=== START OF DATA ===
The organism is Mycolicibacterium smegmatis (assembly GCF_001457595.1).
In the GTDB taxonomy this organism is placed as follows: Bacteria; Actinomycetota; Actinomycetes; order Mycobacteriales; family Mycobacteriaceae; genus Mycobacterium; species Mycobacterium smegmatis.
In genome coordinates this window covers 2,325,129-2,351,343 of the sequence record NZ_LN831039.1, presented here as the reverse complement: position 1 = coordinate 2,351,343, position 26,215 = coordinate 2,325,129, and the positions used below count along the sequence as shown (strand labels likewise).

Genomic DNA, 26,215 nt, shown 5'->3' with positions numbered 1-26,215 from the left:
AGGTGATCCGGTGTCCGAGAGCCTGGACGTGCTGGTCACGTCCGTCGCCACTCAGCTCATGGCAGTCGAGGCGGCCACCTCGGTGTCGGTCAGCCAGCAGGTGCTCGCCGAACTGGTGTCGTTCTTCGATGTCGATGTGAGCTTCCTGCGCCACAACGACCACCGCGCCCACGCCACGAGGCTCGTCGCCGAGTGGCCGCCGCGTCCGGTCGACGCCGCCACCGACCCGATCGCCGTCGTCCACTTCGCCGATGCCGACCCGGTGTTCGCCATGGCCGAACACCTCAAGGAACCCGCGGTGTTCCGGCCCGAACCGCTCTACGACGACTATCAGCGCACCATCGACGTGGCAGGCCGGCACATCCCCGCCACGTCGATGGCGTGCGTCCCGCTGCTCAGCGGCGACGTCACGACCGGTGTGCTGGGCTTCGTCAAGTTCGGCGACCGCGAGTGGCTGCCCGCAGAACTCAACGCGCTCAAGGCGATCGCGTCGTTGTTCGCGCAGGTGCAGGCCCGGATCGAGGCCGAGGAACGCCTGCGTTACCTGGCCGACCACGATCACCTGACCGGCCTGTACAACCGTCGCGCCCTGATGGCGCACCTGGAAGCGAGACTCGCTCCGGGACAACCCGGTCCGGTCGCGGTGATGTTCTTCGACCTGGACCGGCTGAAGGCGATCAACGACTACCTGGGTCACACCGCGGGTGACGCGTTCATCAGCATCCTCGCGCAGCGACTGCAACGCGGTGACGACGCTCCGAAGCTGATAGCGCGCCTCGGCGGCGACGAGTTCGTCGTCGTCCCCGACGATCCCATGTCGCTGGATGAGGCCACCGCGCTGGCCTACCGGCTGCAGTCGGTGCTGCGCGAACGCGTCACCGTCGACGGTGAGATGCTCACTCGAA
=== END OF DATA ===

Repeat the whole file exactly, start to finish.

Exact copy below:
The organism is Mycolicibacterium smegmatis (assembly GCF_001457595.1).
In the GTDB taxonomy this organism is placed as follows: Bacteria; Actinomycetota; Actinomycetes; order Mycobacteriales; family Mycobacteriaceae; genus Mycobacterium; species Mycobacterium smegmatis.
In genome coordinates this window covers 2,325,129-2,351,343 of the sequence record NZ_LN831039.1, presented here as the reverse complement: position 1 = coordinate 2,351,343, position 26,215 = coordinate 2,325,129, and the positions used below count along the sequence as shown (strand labels likewise).

Genomic DNA, 26,215 nt, shown 5'->3' with positions numbered 1-26,215 from the left:
AGGTGATCCGGTGTCCGAGAGCCTGGACGTGCTGGTCACGTCCGTCGCCACTCAGCTCATGGCAGTCGAGGCGGCCACCTCGGTGTCGGTCAGCCAGCAGGTGCTCGCCGAACTGGTGTCGTTCTTCGATGTCGATGTGAGCTTCCTGCGCCACAACGACCACCGCGCCCACGCCACGAGGCTCGTCGCCGAGTGGCCGCCGCGTCCGGTCGACGCCGCCACCGACCCGATCGCCGTCGTCCACTTCGCCGATGCCGACCCGGTGTTCGCCATGGCCGAACACCTCAAGGAACCCGCGGTGTTCCGGCCCGAACCGCTCTACGACGACTATCAGCGCACCATCGACGTGGCAGGCCGGCACATCCCCGCCACGTCGATGGCGTGCGTCCCGCTGCTCAGCGGCGACGTCACGACCGGTGTGCTGGGCTTCGTCAAGTTCGGCGACCGCGAGTGGCTGCCCGCAGAACTCAACGCGCTCAAGGCGATCGCGTCGTTGTTCGCGCAGGTGCAGGCCCGGATCGAGGCCGAGGAACGCCTGCGTTACCTGGCCGACCACGATCACCTGACCGGCCTGTACAACCGTCGCGCCCTGATGGCGCACCTGGAAGCGAGACTCGCTCCGGGACAACCCGGTCCGGTCGCGGTGATGTTCTTCGACCTGGACCGGCTGAAGGCGATCAACGACTACCTGGGTCACACCGCGGGTGACGCGTTCATCAGCATCCTCGCGCAGCGACTGCAACGCGGTGACGACGCTCCGAAGCTGATAGCGCGCCTCGGCGGCGACGAGTTCGTCGTCGTCCCCGACGATCCCATGTCGCTGGATGAGGCCACCGCGCTGGCCTACCGGCTGCAGTCGGTGCTGCGCGAACGCGTCACCGTCGACGGTGAGATGCTCACTCGAA